Buried bombs outside Cairo University kill top police official

Bomb blasts Wednesday near Cairo University killed a brigadier general and wounded five other people, resurrecting fears that a violent campaign against government forces will grow as Egypt approaches presidential elections.

Ajnad Misr, or Soldiers of Egypt, a relatively new jihadist group that’s carried out a number of attacks on police officials in Cairo, claimed responsibility for the three explosions, one of which claimed the life of Brig. Gen. Tareq el-Margawy. The group, which has Facebook and Twitter pages, calls members of the security forces “criminals” and has said it works to spare civilians. It largely succeeded Wednesday; most of the wounded were police officers.

According to Interior Ministry statistics, roughly 500 police officers have been killed since July 3, when the country’s military, led by then-Defense Minister Field Marshal Abdel-Fattah el-Sissi, ousted President Mohammed Morsi. A harsh crackdown on the Muslim Brotherhood, through which Morsi rose to prominence, has killed thousands of Morsi supporters in the same period. An estimated 16,000 people accused of sympathizing with the Brotherhood have been jailed.

In a statement posted hours after the attack, Ajnad Misr said it had targeted el-Margawy because of his role in the violent clearing of one of two sit-ins in support of Morsi on Aug. 14, the bloodiest day in the crackdown, when more than 1,100 people were killed.

The group’s statement said el-Margawy “was well known for killing innocent people and taking part in Nahda massacre,” a reference to one of the sit-ins. The other, better-known sit-in was in Cairo’s Rabaa district.

The group also said it was angry about the police’s increased arrests and assaults on women and young people. “We are honored to dedicate the attack to them,” the statement read. “We promise that we will not rest as long as one of you is held.”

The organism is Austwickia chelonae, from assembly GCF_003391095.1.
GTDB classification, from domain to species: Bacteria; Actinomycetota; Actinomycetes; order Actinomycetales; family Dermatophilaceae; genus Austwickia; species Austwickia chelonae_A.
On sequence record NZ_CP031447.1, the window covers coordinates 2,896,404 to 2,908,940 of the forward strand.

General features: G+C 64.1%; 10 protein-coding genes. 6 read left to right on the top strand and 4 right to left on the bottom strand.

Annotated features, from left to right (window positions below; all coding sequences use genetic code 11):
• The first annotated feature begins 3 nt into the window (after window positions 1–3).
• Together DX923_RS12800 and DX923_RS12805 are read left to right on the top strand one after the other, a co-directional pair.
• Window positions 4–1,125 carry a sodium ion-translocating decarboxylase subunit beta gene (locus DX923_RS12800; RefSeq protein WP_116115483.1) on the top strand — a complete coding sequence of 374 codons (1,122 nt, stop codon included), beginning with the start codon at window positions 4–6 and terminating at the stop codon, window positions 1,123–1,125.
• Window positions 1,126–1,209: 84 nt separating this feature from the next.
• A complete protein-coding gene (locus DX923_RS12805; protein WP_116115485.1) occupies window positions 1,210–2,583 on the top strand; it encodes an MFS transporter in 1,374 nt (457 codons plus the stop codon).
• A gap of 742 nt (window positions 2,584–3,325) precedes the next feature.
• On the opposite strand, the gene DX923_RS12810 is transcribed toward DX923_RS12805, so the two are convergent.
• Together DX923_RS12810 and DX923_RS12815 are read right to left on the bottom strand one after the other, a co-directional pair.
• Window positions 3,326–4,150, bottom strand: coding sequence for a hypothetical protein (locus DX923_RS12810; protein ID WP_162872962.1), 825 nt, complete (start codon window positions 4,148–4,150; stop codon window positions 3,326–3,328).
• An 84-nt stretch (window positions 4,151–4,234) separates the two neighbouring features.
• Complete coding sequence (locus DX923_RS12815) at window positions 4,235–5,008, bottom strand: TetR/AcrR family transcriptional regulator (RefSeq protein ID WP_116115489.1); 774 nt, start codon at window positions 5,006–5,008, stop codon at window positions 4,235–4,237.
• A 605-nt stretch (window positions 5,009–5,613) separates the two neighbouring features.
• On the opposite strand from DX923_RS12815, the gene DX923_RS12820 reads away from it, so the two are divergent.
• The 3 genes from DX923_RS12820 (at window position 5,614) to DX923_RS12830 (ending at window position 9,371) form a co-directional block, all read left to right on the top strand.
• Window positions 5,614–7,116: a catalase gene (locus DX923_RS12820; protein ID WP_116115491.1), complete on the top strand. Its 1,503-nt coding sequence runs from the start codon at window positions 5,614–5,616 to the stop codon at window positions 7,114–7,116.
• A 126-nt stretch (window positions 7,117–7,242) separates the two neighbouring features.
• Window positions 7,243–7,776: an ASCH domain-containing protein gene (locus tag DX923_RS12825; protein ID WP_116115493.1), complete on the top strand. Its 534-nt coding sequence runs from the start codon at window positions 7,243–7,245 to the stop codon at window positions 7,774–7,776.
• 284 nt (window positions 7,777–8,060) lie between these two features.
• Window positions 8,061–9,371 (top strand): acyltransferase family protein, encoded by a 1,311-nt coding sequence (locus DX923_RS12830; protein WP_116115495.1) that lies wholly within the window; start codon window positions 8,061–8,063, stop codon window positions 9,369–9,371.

The location of two of the bombs – buried in a hole directly in front of a police outpost at Cairo University – suggested that the government’s grip on security is tenuous at best. A third bomb wounded no one; Ajnad Misr said that was because its detonation was delayed until civilians had left the area.

The twin bombs at the police outpost were detonated one right after the other at around noon, apparently by remote control. They left a deep crater in front of the outpost. The third bomb went off about an hour later in front of the university’s main entrance, long after the area had been cleared of passers-by.

The three explosions scattered debris across a wide area, including shards of glass from the police outpost, bits of a damaged car parked in front of the outpost and pieces of a wooden chair.

The explosions reinforced fears that el-Sissi’s decision to run for president in the May 25-26 election, which he announced last week, would lead to greater violence in this deeply polarized nation. Many hold el-Sissi responsible for Morsi’s demise. The result has been a tit-for-tat battle between insurgents and government forces.

The bombings also revealed growing dissatisfaction at the government’s inability to halt the attacks on police. Interior Minister Mohammed Ibrahim, who was appointed by Morsi and survived his ouster, was a special target for insult.

“If he had any feelings he would resign,” Sameh el-Masry, 40, an automotive engineer, yelled as he passed by the scene, referring to Ibrahim. El-Masry ticked off the places of other attacks. “How many police headquarters were attacked in the exact same way, Northern Sinai, Cairo, Daqahlyya?”

“We are stuck in between the Muslim Brotherhood and the leaders of the police,” el-Masry said.

Ismail is a McClatchy special correspondent. Nancy A. Youssef contributed to this report.

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